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Distributed BlacknessAfrican American Cybercultures$

André Brock

Print publication date: 2020

Print ISBN-13: 9781479820375

Published to NYU Press Scholarship Online: September 2020

DOI: 10.18574/nyu/9781479820375.001.0001

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(p.245) Notes

(p.245) Notes

Distributed Blackness

André Brock

NYU Press


(1) Throughout the text, I oscillate between Black and African American to refer to Black American culture. I am aware that diasporic African cultures in the Caribbean, Central America, and South America share some of the same beliefs and practices discussed here. Moreover, many African and indigenous ethnicities also have contributed values, language patterns, and aesthetics to what I am arguing here for as Blackness.

(2) No shade to Deray Mckesson.

Chapter 1. Distributing Blackness

(1) One of my greatest regrets is that Byron Burkhalter never revisited his 1997 research on soc.comm.african.american (moderated).

(2) On September 3, 2014, the University of Southern California mistakenly announced that two white men would be leading a study of Black Twitter by reducing “Black Twitter” to “Black Twitter users who watch Scandal.” USC’s first mistake was not properly crediting the doctoral research to Dayna Chatman, the Black woman originator of the project. Their second mistake was the reduction of Black media practitioners and audiences to a homogeneous sample.

(3) Is this a bug or a feature?

Chapter 2. Information Inspirations

(1) I am aware that the internet and the World Wide Web are not the same. Nevertheless, this chapter uses the terms interchangeably.

(2) Enactment is still a relatively unexplored concept to explore for race and new media, as few Western information/media platforms or applications are designed for users outside of whiteness.

(4) Arnold Brown II, Frank Washington, and H. Edward Young Jr. See the website at www.laptopmag.com/articles/blackbird-the-browser-for-black-people.

(5) 98/Me/2000/XP/Vista.

(6) The extension allowed, among other things, the customization of a page’s appearance, including stripping unwanted elements or reorganizing available information.

(p.246) (7) For more on algorithmic discrimination in Google search results, please see Noble’s (2017) groundbreaking work.

(8) Digg was, at the time of the original research, a social information/news aggregator that allowed users to vote on content. It was purchased by Betaworks in 2010 and is now a curated news aggregator.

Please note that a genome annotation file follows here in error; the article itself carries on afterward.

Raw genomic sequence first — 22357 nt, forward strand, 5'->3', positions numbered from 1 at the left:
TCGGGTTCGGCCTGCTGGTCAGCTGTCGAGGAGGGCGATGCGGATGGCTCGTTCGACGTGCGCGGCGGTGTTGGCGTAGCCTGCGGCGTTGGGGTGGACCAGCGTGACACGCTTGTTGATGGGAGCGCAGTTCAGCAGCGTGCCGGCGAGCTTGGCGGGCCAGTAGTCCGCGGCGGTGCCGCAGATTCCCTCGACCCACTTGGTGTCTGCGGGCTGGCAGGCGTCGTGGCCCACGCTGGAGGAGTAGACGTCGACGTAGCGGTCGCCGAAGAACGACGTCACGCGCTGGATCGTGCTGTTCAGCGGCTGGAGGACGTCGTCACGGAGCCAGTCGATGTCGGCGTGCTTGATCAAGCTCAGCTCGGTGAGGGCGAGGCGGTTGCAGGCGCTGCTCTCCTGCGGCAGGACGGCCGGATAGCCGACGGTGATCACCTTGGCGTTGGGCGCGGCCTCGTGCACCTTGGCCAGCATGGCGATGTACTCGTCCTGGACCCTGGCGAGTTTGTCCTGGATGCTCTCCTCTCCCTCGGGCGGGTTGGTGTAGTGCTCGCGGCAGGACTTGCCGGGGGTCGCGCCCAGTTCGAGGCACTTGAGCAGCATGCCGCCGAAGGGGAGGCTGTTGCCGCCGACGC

(9) A bloglist is literally a list of blogs that is formatted to fit onto the side of a blog page. It is used to demonstrate affiliation with other like-minded bloggers or blogs of interest.

(10) I have not updated the search for this chapter, as Blackbird has received negligible attention, use, and market share since its introduction.

(11) Ars Technica was purchased by Condé Nast in 2008, several months before its coverage of Blackbird. It is part of Condé Nast Digital, along with Wired magazine, but is easily more enthusiast-focused than its sister technology journalism publication and website.

(12) Wauters isn’t Black. He also felt similarly about the Gloss browser, which was intended to target women.

(13) The article’s comments are no longer available online.

(14) Obviously, this comment was made long before the success of Marvel’s 2016 Black Panther movie.

(15) This last sentence was apparently intended to defuse his comments by referencing a tag line from old comedic routines.

Chapter 3. “The Black Purposes of Space Travel”

(1) See Parry (2014).

(3) This is a reference to the pejorative news coverage of Sandra Bland’s murder at the hands of police.

(7) This article was written so recently after the introduction of the hashtag and trending topic that Wilson didn’t use the now common convention of beginning a hashtag with the octothorp.

(8) In 2009, Twitter’s home page featured tweets in real time that were accessible without a login. Try that now.

(9) Not the Nick in the tweet above.

(10) This critique does not apply to the Ramsey article, however.

(11) Hirsch also notes that another service, TAS (RNC 2004 Text Alert Service), developed by Nathan Freitas and UPOC, also offered Twitter-like functionality at around the same time TXTmob was deployed in 2004.

(12) Users receiving tweets through this convention get a truncated portion of the message and a link to open the corresponding Twitter web page.

(p.247) (13) This description of Twitter’s web/desktop interface is circa 2016. Twitter issued a much-derided major redesign of the web/desktop interface (there’s no desktop application) in July 2019, featuring three columns and an extensive remapping of interface elements.

(14) As of 2016.

(15) I believe that this finding points toward an understanding of how race organizes whiteness and Twitter as well.

(16) Following the fiery destruction of her apartment complex, Kimberly “Sweet” Brown uttered this iconic phrase while describing her escape from the fire.

Chapter 4. Black Online Discourse, Part One

(1) I am intentionally using frame rather than topoi to suggest that these three categories are ideas that take meaning and coherence from their organization, salience, and context (Entman, 1993; Kuypers, 2010) located in the text, the communicator, the receiver, and the culture at large rather than solely in one or the other. Thus while the three concepts have powerful symbolic and thematic meaning outside of digital practice, the organizational and discursive capacity of digital practice works to frame them as powerful interpretive cues for Black online expression.

(2) Black people can be prejudiced or biased, but those are individual behaviors that are unsupported by the institutional and structural behaviors of white supremacist ideology.

(3) “That ho over there” is a recent gendered, misogynistic addition to ratchet’s meaning. It denigrates women who are considered to be promiscuous. The reference includes an expert digital practice component: thots are accused of frequent posting of sexual or pornographic social media content for attention, along with overuse of Instagram or Snapchat visual and audio filters.